The concept increasingly also appeals to older people. This is especially the case when their life situation changes, for example as a result of divorce, or because they have been single for a long time. The changes make the house or apartment too large or the possibility of living near their children makes the change of residence attractive. Comfortable and manageable living arrangements in a small space, be it as an extension to an existing building, as a detached mini house in a small vacant lot or in the garden of an existing building, is then just what they want. With a maximum living area measuring around 50 square meters, the modular system provides the options of two bedrooms, a bathroom, an open-plan living-dining area with a practical kitchenette and intelligent storage solutions.
What makes minimal living attractive?
It offers a home in a very small space with a good carbon footprint and a small built-up area. Wood and natural materials are used for the interior design, allowing a breathable construction and thus creating a healthy living environment. The walls and roof are not insulated with polystyrene materials. Instead, ventilated wooden panels supplement the insulation of the mini house’s external façade. In terms of the furnishing details, high-quality furniture designed to be multifunctional ensures optimal space utilisation. Thanks to a well thought-out energy strategy and fitted with a photovoltaic system, mini houses can generate up to twice as much electricity from renewable energy sources as they themselves consume. This means that new buildings are not only able to generate their own electricity, but can also supply other existing buildings in the neighbourhood, for which energy-based renovation is not possible or would not pay off. With modern building technology, in fact, mini houses are able to achieve the usual KfW standards and, if required, can do without an electricity connection.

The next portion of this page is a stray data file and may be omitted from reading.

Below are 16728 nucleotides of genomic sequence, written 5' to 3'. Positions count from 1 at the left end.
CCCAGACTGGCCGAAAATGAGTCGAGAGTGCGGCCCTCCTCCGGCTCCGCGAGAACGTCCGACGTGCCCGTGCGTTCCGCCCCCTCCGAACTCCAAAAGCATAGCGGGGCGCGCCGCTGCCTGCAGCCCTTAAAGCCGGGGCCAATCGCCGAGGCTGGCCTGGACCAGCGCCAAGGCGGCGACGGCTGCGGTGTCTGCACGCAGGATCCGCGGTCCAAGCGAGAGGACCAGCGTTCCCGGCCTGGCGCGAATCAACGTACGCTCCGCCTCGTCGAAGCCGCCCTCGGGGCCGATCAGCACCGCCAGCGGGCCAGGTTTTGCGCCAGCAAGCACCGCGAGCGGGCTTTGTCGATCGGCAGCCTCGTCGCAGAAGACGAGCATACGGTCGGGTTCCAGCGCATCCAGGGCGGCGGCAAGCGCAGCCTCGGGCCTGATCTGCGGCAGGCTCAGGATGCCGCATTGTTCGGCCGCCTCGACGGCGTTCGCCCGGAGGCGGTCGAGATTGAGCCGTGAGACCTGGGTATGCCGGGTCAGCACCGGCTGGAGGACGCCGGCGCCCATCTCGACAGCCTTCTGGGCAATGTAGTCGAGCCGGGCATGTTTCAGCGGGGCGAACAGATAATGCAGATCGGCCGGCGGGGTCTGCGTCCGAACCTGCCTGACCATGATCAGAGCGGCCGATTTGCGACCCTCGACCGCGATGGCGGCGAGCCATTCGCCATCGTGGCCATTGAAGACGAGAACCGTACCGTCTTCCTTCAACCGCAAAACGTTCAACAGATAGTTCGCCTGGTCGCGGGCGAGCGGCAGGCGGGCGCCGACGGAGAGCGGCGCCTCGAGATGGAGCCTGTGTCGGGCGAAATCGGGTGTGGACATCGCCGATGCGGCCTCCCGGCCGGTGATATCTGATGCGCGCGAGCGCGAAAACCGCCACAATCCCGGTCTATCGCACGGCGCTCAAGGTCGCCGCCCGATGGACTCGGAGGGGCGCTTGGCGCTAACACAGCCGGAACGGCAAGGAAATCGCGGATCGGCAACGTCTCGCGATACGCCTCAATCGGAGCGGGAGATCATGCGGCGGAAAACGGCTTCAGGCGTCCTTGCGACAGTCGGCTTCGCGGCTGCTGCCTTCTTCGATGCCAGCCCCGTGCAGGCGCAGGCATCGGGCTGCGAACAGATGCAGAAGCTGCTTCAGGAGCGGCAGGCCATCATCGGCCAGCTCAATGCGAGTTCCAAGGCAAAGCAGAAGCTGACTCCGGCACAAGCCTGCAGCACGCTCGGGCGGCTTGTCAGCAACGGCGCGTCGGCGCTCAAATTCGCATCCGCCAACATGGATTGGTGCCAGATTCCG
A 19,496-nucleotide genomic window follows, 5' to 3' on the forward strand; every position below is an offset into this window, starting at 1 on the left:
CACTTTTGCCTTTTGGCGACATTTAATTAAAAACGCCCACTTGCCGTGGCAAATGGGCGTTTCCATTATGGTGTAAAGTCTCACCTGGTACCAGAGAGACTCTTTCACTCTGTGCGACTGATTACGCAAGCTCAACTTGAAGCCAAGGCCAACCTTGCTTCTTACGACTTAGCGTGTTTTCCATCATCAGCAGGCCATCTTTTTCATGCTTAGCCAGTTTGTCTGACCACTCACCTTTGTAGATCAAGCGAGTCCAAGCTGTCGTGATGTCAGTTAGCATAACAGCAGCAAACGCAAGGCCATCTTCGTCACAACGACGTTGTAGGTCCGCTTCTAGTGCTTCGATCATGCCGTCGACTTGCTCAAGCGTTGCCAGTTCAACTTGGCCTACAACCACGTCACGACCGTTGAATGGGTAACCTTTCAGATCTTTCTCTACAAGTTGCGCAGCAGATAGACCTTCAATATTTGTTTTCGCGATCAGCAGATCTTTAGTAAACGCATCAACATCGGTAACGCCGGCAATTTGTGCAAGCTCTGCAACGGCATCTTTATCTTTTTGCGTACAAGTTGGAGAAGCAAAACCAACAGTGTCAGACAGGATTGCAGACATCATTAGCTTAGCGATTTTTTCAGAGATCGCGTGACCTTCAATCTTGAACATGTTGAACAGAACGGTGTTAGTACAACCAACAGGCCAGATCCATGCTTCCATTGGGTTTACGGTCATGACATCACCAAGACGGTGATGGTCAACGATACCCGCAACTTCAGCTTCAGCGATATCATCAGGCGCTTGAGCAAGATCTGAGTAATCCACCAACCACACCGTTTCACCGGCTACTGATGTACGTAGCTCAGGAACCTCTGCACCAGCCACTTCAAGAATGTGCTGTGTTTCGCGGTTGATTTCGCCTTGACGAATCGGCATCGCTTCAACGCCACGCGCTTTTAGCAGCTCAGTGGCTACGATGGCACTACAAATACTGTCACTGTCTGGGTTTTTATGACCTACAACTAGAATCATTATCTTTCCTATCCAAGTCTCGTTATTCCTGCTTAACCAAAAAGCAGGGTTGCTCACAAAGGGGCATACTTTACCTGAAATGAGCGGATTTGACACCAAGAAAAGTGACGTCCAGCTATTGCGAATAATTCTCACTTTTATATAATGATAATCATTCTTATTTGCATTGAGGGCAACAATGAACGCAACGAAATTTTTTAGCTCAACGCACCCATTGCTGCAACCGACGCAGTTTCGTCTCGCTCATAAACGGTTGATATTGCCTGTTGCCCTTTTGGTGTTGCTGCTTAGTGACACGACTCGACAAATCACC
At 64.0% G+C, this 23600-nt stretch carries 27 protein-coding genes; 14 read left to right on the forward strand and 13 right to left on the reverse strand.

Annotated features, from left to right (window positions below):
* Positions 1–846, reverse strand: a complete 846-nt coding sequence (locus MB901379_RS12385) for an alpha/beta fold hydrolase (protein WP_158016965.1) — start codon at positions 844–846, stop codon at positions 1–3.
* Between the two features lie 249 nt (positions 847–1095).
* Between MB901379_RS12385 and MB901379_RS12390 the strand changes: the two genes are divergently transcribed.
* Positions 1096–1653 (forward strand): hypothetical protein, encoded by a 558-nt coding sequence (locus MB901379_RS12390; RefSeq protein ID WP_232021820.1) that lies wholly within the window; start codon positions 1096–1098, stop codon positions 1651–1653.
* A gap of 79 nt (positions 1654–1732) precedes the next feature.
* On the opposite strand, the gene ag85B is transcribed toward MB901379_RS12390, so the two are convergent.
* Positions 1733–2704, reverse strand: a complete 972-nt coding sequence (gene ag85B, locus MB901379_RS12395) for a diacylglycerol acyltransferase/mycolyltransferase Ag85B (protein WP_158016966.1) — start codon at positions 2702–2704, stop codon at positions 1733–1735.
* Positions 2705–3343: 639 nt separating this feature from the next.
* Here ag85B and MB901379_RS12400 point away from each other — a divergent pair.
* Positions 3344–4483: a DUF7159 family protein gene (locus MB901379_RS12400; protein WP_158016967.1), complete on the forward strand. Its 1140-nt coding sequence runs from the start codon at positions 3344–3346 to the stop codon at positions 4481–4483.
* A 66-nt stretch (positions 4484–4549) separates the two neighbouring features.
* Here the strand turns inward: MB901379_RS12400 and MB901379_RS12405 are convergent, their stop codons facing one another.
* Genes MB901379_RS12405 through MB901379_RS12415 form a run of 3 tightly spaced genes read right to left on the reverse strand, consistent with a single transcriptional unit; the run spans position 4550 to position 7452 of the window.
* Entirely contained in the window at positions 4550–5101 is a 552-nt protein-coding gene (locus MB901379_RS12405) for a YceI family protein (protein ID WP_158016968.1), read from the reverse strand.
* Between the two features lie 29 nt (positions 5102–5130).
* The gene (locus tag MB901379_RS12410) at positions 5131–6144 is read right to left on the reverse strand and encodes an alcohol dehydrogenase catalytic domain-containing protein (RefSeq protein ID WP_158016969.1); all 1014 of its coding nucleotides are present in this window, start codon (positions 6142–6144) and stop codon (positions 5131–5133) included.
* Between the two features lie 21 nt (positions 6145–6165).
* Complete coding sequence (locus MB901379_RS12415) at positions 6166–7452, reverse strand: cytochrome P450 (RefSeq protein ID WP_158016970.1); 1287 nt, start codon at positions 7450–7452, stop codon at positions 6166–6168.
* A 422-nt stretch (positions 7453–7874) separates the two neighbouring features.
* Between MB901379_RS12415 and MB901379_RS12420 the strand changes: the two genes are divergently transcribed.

If solar thermal power, heat pump technology, geothermal energy or even small wind turbines are added, the houses can meet the passive house standards with a favourable energy balance. These mini houses are not only eye-catching but, with a good energy balance, also reduce the ecological footprint of their inhabitants.
Where do they have potential?
Micro houses can provide food for thought. Their potential is unlimited. They can be erected anywhere, quickly and at low cost. Even during construction, they sustainably protect the environment thanks to the smaller living area with economical use of resources. Later, smaller living areas lead to significantly lower maintenance costs than conventional apartments or houses. A mini house on point foundations can be installed almost anywhere – it’s fast, affordable and comes with intelligent fittings.
And if your circumstances happen to change one day, everything can be loaded onto a truck and erected in a new location. In times of increasing housing shortages and rising prices for renting or buying homes, this is another powerful argument in favour of the micro house.
Ernst Hubert von Michaelis